Tax Court in Oxford, Alabama
Tax Court is a legal forum designed particularly to resolve claims and disputes that arise under federal and (sometimes) state tax law.
At the national level, we have the United States Tax Court, that has locations all over the country. This means that there is a U.S. tax court in or near Oxford, Alabama.
U.S. Tax Courts deal with almost every legal issue that has to do with the federal tax commitments of an individual or corporation. The U.S. District Courts are the courts of "general jurisdiction" in the U.S., meaning that they can hear almost any type of civil or criminal case under their jurisdiction. This includes tax cases, but the law only permits them to hear such cases if the tax in question has already been paid. Tax courts can hear cases before the tax has been paid.
Tax Court Procedure in Oxford, Alabama
Tax court claims in Oxford, Alabama can arise from any tax conflict, such as when a taxpayer believes that the conclusions of a tax audit were in error, or that they do not owe as much money as the IRS claims that they do.
U.S. Tax Court judges are assigned by the President. Their terms of office are legally set at 15 years. Nonetheless, the vast majority of tax court judges are simply assigned again when their terms run out, and there is no limit on the number of 15-year terms they can serve. As a practical matter, thus, Tax Court judges effectively serve life terms.
U.S. tax courts are distinct in that individuals who are not licensed to practice law in Alabama, or any other U.S. jurisdiction, are permitted to represent clients before tax court. Non-lawyers who want to practice before the Tax Court do have to take an exam demonstrating that they have a good familiarity of tax law. Normally, non-lawyers who practice before the tax courts are experienced accountants. However, licensed attorneys can practice before tax courts without taking the special exam.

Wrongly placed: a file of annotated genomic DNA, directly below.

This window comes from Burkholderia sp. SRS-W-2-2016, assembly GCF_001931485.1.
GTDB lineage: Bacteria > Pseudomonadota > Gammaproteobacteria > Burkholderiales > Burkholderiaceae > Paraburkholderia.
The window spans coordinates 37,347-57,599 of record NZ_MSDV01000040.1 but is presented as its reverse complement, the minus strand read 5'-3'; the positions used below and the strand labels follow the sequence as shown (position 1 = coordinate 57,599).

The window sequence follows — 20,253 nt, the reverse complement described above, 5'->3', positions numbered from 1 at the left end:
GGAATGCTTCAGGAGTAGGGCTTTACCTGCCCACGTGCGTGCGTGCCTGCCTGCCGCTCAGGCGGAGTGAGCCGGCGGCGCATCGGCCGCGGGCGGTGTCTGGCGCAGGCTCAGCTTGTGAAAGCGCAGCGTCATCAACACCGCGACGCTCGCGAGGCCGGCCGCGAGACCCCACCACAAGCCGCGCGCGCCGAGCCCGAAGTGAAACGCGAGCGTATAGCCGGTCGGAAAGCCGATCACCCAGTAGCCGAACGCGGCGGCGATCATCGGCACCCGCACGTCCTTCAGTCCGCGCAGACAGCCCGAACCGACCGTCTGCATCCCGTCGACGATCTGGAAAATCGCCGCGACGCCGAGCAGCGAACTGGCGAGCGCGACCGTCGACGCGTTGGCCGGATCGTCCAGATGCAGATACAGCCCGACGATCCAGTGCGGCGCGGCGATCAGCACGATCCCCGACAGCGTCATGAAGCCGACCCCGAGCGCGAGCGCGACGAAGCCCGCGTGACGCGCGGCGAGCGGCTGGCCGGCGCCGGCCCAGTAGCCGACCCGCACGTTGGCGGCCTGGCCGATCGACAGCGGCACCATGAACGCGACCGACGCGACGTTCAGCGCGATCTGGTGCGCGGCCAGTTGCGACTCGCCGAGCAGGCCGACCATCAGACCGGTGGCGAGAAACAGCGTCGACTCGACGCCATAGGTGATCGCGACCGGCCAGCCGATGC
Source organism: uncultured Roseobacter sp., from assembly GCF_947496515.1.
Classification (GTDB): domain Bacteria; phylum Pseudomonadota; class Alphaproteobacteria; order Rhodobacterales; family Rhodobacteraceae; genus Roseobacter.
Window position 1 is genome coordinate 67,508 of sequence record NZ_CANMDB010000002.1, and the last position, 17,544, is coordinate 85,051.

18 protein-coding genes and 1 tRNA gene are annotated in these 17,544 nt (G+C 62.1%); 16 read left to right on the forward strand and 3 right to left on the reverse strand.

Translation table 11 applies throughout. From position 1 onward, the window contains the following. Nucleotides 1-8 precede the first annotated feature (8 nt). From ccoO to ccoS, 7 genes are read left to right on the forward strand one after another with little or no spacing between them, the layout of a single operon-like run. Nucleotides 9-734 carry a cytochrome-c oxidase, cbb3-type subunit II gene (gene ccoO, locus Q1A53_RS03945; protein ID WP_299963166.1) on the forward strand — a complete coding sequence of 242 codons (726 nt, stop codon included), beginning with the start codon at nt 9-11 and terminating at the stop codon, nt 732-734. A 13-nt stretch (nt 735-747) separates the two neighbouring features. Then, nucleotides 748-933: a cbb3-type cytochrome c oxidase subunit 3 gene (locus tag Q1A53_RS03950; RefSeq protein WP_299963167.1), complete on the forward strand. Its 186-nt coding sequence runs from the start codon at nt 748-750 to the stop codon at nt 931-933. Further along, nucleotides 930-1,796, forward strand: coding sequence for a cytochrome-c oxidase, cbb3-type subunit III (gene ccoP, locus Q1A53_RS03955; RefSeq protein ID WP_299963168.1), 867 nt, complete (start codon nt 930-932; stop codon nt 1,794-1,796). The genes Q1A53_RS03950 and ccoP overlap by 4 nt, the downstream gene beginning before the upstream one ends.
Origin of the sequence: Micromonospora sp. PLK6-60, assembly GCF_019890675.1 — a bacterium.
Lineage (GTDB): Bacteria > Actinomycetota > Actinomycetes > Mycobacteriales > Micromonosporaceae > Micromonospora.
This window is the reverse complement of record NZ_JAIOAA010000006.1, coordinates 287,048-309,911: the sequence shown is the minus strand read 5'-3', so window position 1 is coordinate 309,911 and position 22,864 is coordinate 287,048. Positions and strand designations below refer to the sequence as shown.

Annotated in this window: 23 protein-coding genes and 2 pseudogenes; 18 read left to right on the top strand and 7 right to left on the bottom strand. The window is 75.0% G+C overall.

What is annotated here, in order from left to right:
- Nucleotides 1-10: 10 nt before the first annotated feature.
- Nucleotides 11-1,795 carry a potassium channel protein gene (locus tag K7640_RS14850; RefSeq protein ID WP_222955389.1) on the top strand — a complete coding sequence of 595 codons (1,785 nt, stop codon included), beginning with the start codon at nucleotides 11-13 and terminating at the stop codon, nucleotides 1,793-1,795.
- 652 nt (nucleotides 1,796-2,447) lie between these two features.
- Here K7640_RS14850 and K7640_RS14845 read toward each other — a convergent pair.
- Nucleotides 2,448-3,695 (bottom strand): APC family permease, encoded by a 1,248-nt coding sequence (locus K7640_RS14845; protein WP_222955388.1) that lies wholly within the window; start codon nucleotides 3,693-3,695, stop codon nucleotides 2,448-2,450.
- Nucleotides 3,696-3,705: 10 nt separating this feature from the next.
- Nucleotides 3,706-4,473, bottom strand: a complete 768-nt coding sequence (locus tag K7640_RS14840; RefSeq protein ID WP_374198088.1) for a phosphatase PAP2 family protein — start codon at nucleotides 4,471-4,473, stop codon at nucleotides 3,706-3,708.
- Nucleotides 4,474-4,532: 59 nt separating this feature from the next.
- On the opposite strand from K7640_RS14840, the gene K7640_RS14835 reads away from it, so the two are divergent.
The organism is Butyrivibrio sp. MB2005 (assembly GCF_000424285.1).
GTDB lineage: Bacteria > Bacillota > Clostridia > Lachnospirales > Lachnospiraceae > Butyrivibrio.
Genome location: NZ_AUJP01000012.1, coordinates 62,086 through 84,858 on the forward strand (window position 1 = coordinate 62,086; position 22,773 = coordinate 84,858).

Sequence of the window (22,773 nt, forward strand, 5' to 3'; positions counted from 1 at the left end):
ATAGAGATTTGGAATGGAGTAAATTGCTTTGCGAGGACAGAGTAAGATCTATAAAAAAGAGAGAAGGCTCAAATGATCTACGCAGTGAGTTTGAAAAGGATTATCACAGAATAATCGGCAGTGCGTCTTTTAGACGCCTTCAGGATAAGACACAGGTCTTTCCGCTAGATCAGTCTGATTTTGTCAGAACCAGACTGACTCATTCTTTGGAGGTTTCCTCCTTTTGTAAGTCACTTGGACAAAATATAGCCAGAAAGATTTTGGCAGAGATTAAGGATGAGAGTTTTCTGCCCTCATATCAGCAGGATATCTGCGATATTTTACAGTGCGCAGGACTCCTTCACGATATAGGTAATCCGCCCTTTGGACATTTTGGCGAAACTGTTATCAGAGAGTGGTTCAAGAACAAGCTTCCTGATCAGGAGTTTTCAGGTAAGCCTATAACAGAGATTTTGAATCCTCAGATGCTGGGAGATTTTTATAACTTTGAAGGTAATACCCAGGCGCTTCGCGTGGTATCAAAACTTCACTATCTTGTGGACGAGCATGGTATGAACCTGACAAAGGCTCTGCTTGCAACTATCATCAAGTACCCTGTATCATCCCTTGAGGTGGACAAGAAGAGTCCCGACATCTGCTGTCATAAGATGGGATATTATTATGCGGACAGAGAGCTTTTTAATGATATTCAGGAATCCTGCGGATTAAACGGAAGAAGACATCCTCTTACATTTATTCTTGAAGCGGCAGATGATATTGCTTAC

Normally, when the IRS sends a taxpayer in Oxford, Alabama a notice of deficiency, indicating that they owe back taxes, the taxpayer has 90 days to file a claim in federal tax court to dispute this notice. If a claim is not filed in a timely manner, the taxpayer could lose his or her right to contest the tax bill at issue.
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Although the law lets certain non-lawyers represent parties before tax court, tax law is very intricate and often challenging to understand - to the point that almost all attorneys who practice tax law practice it exclusively, simply because maintaining competence leaves little time to learn any other area.
If you are going to tax court, it should be noticeable by now that you should seek the advice and assistance of a good Oxford, Alabama tax lawyer. This is not a knock against the non-lawyers who are licensed to practice before tax court; the vast majority of them are perfectly competent. However, if a licensed attorney seriously mishandles your case, you will have a great deal of legal recourse against them, more so than with a non-attorney.